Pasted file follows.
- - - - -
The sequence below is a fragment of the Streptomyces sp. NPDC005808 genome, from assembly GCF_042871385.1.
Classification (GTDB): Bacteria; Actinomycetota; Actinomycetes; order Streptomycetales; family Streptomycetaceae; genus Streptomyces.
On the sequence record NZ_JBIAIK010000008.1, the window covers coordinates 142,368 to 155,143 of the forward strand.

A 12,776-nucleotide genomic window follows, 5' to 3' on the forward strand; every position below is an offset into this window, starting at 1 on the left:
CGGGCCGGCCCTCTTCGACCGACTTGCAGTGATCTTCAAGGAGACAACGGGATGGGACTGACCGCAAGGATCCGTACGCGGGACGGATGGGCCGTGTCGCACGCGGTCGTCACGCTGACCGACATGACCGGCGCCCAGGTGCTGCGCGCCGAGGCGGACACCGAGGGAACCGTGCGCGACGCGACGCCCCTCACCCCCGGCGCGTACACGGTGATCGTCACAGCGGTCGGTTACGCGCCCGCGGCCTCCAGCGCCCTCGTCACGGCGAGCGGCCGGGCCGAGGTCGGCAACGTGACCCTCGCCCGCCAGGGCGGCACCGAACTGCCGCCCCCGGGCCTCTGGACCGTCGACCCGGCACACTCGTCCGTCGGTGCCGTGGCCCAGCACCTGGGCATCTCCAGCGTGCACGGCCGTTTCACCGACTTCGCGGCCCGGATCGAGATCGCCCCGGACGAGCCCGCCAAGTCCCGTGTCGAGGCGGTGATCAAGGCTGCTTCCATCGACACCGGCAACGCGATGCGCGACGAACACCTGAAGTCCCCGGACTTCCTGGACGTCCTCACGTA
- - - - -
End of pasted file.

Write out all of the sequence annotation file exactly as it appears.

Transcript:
The sequence below is a fragment of the Streptomyces sp. NPDC005808 genome, from assembly GCF_042871385.1.
Classification (GTDB): Bacteria; Actinomycetota; Actinomycetes; order Streptomycetales; family Streptomycetaceae; genus Streptomyces.
On the sequence record NZ_JBIAIK010000008.1, the window covers coordinates 142,368 to 155,143 of the forward strand.

A 12,776-nucleotide genomic window follows, 5' to 3' on the forward strand; every position below is an offset into this window, starting at 1 on the left:
CGGGCCGGCCCTCTTCGACCGACTTGCAGTGATCTTCAAGGAGACAACGGGATGGGACTGACCGCAAGGATCCGTACGCGGGACGGATGGGCCGTGTCGCACGCGGTCGTCACGCTGACCGACATGACCGGCGCCCAGGTGCTGCGCGCCGAGGCGGACACCGAGGGAACCGTGCGCGACGCGACGCCCCTCACCCCCGGCGCGTACACGGTGATCGTCACAGCGGTCGGTTACGCGCCCGCGGCCTCCAGCGCCCTCGTCACGGCGAGCGGCCGGGCCGAGGTCGGCAACGTGACCCTCGCCCGCCAGGGCGGCACCGAACTGCCGCCCCCGGGCCTCTGGACCGTCGACCCGGCACACTCGTCCGTCGGTGCCGTGGCCCAGCACCTGGGCATCTCCAGCGTGCACGGCCGTTTCACCGACTTCGCGGCCCGGATCGAGATCGCCCCGGACGAGCCCGCCAAGTCCCGTGTCGAGGCGGTGATCAAGGCTGCTTCCATCGACACCGGCAACGCGATGCGCGACGAACACCTGAAGTCCCCGGACTTCCTGGACGTCCTCACGTA